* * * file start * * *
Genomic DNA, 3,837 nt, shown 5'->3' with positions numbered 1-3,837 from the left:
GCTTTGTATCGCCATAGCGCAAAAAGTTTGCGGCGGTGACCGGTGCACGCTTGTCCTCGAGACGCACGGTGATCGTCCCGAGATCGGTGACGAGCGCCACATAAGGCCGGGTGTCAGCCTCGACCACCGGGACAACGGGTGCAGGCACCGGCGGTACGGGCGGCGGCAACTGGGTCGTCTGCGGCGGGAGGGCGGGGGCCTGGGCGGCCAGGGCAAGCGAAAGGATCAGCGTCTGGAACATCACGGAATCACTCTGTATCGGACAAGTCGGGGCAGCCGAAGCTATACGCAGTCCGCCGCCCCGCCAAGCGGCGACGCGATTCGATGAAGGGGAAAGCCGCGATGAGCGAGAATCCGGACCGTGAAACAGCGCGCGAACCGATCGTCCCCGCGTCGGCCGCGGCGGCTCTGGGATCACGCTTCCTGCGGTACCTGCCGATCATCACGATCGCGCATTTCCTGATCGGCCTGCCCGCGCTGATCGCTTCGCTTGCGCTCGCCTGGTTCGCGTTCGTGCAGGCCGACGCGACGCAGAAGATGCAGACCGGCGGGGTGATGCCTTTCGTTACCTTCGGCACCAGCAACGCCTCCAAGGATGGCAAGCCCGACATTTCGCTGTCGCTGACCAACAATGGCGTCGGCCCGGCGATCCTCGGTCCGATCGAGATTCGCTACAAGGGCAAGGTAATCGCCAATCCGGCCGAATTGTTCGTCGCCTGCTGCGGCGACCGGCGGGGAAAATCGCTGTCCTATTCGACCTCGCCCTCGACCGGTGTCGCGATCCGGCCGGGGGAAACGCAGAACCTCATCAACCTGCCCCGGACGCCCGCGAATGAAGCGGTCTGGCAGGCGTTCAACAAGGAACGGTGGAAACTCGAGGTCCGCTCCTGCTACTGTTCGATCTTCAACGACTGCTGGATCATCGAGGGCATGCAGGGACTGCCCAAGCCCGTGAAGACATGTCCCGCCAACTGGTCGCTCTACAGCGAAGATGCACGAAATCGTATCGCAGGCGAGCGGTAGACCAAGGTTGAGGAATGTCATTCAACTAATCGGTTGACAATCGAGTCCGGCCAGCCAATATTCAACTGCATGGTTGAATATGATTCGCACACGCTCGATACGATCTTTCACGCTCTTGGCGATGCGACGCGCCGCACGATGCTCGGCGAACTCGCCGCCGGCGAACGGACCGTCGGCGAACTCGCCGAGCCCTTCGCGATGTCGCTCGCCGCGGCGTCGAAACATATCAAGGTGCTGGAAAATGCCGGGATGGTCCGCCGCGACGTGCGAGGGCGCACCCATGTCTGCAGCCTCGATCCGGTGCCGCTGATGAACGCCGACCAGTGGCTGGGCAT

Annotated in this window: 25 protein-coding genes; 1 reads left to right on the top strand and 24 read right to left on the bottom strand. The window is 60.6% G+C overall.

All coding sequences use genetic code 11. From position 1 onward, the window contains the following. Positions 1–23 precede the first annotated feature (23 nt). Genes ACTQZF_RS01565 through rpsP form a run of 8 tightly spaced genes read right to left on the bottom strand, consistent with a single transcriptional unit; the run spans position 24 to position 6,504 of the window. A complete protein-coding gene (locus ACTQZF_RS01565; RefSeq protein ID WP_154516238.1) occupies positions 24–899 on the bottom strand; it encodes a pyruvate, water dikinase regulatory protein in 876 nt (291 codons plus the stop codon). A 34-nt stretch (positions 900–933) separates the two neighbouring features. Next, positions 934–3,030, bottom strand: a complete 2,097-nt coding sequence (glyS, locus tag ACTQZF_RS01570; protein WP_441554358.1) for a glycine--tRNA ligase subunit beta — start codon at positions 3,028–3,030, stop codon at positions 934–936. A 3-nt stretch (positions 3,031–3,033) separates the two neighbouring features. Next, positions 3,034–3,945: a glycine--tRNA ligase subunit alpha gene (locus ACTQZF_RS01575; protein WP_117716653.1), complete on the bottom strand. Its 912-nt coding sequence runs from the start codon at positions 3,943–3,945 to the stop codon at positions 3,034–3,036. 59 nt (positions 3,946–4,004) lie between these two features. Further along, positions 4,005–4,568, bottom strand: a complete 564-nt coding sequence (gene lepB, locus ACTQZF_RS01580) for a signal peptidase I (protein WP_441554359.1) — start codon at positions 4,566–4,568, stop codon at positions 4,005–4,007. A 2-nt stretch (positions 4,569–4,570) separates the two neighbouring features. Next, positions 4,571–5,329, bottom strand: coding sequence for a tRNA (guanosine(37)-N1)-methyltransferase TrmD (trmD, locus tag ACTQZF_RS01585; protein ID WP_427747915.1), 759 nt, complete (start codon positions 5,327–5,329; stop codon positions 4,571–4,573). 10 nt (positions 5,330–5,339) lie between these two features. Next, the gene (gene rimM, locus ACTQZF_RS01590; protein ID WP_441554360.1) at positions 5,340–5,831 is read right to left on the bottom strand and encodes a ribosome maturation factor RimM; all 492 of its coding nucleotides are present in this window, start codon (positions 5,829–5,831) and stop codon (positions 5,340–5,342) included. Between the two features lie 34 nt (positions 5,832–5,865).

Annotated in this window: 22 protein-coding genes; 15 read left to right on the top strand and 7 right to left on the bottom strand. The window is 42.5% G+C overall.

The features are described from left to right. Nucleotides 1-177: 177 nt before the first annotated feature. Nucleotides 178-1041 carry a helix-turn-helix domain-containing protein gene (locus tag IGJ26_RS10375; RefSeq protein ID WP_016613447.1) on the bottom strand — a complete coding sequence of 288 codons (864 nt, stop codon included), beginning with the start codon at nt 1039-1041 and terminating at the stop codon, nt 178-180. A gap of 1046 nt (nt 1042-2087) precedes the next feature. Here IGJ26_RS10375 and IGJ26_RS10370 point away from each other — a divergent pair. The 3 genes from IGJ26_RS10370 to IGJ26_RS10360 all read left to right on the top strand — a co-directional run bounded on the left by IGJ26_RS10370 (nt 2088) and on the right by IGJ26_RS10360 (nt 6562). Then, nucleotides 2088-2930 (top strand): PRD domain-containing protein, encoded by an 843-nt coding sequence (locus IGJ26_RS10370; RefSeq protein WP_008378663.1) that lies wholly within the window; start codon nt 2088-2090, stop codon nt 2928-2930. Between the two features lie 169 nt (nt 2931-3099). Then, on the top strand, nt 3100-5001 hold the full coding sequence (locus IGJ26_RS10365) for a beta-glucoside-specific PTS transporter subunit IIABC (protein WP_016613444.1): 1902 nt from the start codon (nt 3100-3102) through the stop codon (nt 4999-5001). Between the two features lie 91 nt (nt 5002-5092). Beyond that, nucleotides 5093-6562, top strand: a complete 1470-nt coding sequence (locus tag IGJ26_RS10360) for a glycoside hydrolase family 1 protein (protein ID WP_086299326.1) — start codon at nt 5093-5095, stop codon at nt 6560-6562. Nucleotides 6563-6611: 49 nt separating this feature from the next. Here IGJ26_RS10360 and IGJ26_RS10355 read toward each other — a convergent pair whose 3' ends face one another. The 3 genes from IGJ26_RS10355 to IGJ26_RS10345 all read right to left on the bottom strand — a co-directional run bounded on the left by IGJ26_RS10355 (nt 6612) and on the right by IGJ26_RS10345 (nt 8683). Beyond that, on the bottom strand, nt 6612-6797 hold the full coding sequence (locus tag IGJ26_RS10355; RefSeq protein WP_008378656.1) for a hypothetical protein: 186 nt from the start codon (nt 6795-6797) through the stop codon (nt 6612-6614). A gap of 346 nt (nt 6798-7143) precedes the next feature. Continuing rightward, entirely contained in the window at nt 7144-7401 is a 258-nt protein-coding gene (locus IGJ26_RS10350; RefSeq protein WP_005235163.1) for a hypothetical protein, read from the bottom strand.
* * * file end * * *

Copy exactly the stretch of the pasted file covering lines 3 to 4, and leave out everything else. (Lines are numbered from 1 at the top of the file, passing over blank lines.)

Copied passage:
Annotated in this window: 25 protein-coding genes; 1 reads left to right on the top strand and 24 read right to left on the bottom strand. The window is 60.6% G+C overall.

All coding sequences use genetic code 11. From position 1 onward, the window contains the following. Positions 1–23 precede the first annotated feature (23 nt). Genes ACTQZF_RS01565 through rpsP form a run of 8 tightly spaced genes read right to left on the bottom strand, consistent with a single transcriptional unit; the run spans position 24 to position 6,504 of the window. A complete protein-coding gene (locus ACTQZF_RS01565; RefSeq protein ID WP_154516238.1) occupies positions 24–899 on the bottom strand; it encodes a pyruvate, water dikinase regulatory protein in 876 nt (291 codons plus the stop codon). A 34-nt stretch (positions 900–933) separates the two neighbouring features. Next, positions 934–3,030, bottom strand: a complete 2,097-nt coding sequence (glyS, locus tag ACTQZF_RS01570; protein WP_441554358.1) for a glycine--tRNA ligase subunit beta — start codon at positions 3,028–3,030, stop codon at positions 934–936. A 3-nt stretch (positions 3,031–3,033) separates the two neighbouring features. Next, positions 3,034–3,945: a glycine--tRNA ligase subunit alpha gene (locus ACTQZF_RS01575; protein WP_117716653.1), complete on the bottom strand. Its 912-nt coding sequence runs from the start codon at positions 3,943–3,945 to the stop codon at positions 3,034–3,036. 59 nt (positions 3,946–4,004) lie between these two features. Further along, positions 4,005–4,568, bottom strand: a complete 564-nt coding sequence (gene lepB, locus ACTQZF_RS01580) for a signal peptidase I (protein WP_441554359.1) — start codon at positions 4,566–4,568, stop codon at positions 4,005–4,007. A 2-nt stretch (positions 4,569–4,570) separates the two neighbouring features. Next, positions 4,571–5,329, bottom strand: coding sequence for a tRNA (guanosine(37)-N1)-methyltransferase TrmD (trmD, locus tag ACTQZF_RS01585; protein ID WP_427747915.1), 759 nt, complete (start codon positions 5,327–5,329; stop codon positions 4,571–4,573). 10 nt (positions 5,330–5,339) lie between these two features. Next, the gene (gene rimM, locus ACTQZF_RS01590; protein ID WP_441554360.1) at positions 5,340–5,831 is read right to left on the bottom strand and encodes a ribosome maturation factor RimM; all 492 of its coding nucleotides are present in this window, start codon (positions 5,829–5,831) and stop codon (positions 5,340–5,342) included. Between the two features lie 34 nt (positions 5,832–5,865).